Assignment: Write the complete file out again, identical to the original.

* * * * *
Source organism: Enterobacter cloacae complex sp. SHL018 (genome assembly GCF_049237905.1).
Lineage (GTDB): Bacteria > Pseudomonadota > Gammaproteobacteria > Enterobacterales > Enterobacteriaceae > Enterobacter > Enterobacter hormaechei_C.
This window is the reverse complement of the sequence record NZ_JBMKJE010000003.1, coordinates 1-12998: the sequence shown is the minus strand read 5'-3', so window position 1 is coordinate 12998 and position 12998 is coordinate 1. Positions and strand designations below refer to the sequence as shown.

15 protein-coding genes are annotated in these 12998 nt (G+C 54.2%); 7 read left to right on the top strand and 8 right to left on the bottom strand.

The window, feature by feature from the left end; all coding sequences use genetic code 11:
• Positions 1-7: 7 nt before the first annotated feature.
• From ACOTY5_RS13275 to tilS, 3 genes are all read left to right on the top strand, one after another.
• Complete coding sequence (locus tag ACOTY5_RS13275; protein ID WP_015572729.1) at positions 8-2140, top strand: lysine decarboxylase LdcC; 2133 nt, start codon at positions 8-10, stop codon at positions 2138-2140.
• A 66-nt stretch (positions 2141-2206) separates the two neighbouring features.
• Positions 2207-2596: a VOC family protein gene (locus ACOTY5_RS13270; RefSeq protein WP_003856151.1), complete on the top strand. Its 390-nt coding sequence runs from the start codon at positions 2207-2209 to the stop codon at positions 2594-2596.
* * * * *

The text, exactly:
Source organism: Enterobacter cloacae complex sp. SHL018 (genome assembly GCF_049237905.1).
Lineage (GTDB): Bacteria > Pseudomonadota > Gammaproteobacteria > Enterobacterales > Enterobacteriaceae > Enterobacter > Enterobacter hormaechei_C.
This window is the reverse complement of the sequence record NZ_JBMKJE010000003.1, coordinates 1-12998: the sequence shown is the minus strand read 5'-3', so window position 1 is coordinate 12998 and position 12998 is coordinate 1. Positions and strand designations below refer to the sequence as shown.

15 protein-coding genes are annotated in these 12998 nt (G+C 54.2%); 7 read left to right on the top strand and 8 right to left on the bottom strand.

The window, feature by feature from the left end; all coding sequences use genetic code 11:
• Positions 1-7: 7 nt before the first annotated feature.
• From ACOTY5_RS13275 to tilS, 3 genes are all read left to right on the top strand, one after another.
• Complete coding sequence (locus tag ACOTY5_RS13275; protein ID WP_015572729.1) at positions 8-2140, top strand: lysine decarboxylase LdcC; 2133 nt, start codon at positions 8-10, stop codon at positions 2138-2140.
• A 66-nt stretch (positions 2141-2206) separates the two neighbouring features.
• Positions 2207-2596: a VOC family protein gene (locus ACOTY5_RS13270; RefSeq protein WP_003856151.1), complete on the top strand. Its 390-nt coding sequence runs from the start codon at positions 2207-2209 to the stop codon at positions 2594-2596.